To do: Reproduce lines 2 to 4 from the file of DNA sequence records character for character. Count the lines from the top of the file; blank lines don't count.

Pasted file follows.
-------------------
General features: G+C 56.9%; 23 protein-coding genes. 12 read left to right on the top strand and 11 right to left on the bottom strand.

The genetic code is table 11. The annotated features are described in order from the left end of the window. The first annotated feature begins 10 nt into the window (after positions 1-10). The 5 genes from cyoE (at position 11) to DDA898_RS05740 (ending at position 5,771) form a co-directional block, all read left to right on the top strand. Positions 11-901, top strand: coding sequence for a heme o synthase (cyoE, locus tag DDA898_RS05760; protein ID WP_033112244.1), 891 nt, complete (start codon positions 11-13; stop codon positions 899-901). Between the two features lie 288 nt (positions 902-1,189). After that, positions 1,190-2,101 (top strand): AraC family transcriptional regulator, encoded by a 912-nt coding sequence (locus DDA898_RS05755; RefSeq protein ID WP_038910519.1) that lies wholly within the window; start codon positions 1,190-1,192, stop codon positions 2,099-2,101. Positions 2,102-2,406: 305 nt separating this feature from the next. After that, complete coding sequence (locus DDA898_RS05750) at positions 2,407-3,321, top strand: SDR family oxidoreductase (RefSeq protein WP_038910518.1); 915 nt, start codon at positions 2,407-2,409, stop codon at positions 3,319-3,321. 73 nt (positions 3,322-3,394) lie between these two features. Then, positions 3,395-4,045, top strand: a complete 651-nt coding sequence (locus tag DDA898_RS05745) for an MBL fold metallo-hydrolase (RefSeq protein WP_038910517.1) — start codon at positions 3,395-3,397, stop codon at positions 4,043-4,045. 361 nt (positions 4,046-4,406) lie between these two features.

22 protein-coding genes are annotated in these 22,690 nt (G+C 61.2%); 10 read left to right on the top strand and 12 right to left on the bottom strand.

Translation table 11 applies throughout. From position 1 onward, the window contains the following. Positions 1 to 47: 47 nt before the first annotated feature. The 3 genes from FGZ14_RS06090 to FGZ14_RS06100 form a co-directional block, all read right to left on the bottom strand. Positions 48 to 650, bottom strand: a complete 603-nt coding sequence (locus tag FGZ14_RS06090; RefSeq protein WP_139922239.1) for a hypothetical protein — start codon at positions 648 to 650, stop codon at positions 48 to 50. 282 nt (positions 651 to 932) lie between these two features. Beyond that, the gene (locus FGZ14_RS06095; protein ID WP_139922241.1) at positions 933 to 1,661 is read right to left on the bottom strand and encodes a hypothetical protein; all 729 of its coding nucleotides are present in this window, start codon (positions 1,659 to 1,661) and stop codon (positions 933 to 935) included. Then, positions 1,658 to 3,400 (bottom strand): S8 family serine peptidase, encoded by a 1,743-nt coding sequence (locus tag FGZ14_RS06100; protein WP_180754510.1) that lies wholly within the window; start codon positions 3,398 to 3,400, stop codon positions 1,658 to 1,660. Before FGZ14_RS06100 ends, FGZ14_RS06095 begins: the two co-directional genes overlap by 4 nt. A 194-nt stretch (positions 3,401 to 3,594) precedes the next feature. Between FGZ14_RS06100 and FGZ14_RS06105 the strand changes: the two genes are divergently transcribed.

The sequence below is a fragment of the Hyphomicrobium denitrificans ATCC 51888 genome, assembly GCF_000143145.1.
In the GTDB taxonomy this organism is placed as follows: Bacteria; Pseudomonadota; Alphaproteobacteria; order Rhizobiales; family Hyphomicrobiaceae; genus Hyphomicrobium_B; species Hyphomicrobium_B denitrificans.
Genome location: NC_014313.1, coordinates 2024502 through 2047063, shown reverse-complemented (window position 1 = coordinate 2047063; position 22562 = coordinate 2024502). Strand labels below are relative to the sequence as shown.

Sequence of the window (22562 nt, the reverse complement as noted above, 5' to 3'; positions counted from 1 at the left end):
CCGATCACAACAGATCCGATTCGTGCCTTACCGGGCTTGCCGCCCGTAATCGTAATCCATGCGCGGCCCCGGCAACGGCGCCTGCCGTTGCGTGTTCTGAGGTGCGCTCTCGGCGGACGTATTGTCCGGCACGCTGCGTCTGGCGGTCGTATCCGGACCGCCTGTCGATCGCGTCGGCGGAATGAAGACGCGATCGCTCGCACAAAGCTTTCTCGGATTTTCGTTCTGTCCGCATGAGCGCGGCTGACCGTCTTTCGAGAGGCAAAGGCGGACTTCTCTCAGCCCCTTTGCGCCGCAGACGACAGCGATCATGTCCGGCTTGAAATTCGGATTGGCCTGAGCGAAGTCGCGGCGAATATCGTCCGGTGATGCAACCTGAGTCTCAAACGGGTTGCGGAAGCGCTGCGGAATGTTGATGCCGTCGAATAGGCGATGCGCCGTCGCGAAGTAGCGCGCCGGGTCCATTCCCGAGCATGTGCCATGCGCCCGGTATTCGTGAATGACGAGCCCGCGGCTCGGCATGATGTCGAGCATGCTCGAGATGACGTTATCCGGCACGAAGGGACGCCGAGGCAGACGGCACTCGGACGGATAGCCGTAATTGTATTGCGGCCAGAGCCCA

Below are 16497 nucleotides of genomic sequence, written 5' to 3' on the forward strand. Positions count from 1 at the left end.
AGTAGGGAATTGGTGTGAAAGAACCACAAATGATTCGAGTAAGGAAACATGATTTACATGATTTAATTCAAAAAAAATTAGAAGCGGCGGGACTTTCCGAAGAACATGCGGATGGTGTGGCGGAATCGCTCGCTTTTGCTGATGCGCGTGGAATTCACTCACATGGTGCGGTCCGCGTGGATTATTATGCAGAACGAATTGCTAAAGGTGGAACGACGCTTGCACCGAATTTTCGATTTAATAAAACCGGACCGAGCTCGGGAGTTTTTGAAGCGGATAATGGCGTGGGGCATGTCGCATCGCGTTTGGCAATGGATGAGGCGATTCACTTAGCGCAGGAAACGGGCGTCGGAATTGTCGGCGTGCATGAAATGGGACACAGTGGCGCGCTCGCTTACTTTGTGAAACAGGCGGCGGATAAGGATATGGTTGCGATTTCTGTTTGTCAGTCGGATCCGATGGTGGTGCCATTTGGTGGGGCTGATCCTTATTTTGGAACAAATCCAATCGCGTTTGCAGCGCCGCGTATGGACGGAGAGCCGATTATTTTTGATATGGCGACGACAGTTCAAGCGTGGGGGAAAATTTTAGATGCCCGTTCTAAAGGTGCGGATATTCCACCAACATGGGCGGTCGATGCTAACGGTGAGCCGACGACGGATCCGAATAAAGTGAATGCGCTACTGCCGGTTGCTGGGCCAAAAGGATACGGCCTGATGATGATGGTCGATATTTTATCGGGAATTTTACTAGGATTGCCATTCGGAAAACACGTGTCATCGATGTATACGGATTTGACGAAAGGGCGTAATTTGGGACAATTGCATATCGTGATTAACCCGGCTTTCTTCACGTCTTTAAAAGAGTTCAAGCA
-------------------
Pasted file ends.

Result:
The genetic code is table 11. The annotated features are described in order from the left end of the window. The first annotated feature begins 10 nt into the window (after positions 1-10). The 5 genes from cyoE (at position 11) to DDA898_RS05740 (ending at position 5,771) form a co-directional block, all read left to right on the top strand. Positions 11-901, top strand: coding sequence for a heme o synthase (cyoE, locus tag DDA898_RS05760; protein ID WP_033112244.1), 891 nt, complete (start codon positions 11-13; stop codon positions 899-901). Between the two features lie 288 nt (positions 902-1,189). After that, positions 1,190-2,101 (top strand): AraC family transcriptional regulator, encoded by a 912-nt coding sequence (locus DDA898_RS05755; RefSeq protein ID WP_038910519.1) that lies wholly within the window; start codon positions 1,190-1,192, stop codon positions 2,099-2,101. Positions 2,102-2,406: 305 nt separating this feature from the next. After that, complete coding sequence (locus DDA898_RS05750) at positions 2,407-3,321, top strand: SDR family oxidoreductase (RefSeq protein WP_038910518.1); 915 nt, start codon at positions 2,407-2,409, stop codon at positions 3,319-3,321. 73 nt (positions 3,322-3,394) lie between these two features. Then, positions 3,395-4,045, top strand: a complete 651-nt coding sequence (locus tag DDA898_RS05745) for an MBL fold metallo-hydrolase (RefSeq protein WP_038910517.1) — start codon at positions 3,395-3,397, stop codon at positions 4,043-4,045. 361 nt (positions 4,046-4,406) lie between these two features.

22 protein-coding genes are annotated in these 22,690 nt (G+C 61.2%); 10 read left to right on the top strand and 12 right to left on the bottom strand.

Translation table 11 applies throughout. From position 1 onward, the window contains the following. Positions 1 to 47: 47 nt before the first annotated feature. The 3 genes from FGZ14_RS06090 to FGZ14_RS06100 form a co-directional block, all read right to left on the bottom strand. Positions 48 to 650, bottom strand: a complete 603-nt coding sequence (locus tag FGZ14_RS06090; RefSeq protein WP_139922239.1) for a hypothetical protein — start codon at positions 648 to 650, stop codon at positions 48 to 50. 282 nt (positions 651 to 932) lie between these two features. Beyond that, the gene (locus FGZ14_RS06095; protein ID WP_139922241.1) at positions 933 to 1,661 is read right to left on the bottom strand and encodes a hypothetical protein; all 729 of its coding nucleotides are present in this window, start codon (positions 1,659 to 1,661) and stop codon (positions 933 to 935) included. Then, positions 1,658 to 3,400 (bottom strand): S8 family serine peptidase, encoded by a 1,743-nt coding sequence (locus tag FGZ14_RS06100; protein WP_180754510.1) that lies wholly within the window; start codon positions 3,398 to 3,400, stop codon positions 1,658 to 1,660. Before FGZ14_RS06100 ends, FGZ14_RS06095 begins: the two co-directional genes overlap by 4 nt. A 194-nt stretch (positions 3,401 to 3,594) precedes the next feature. Between FGZ14_RS06100 and FGZ14_RS06105 the strand changes: the two genes are divergently transcribed.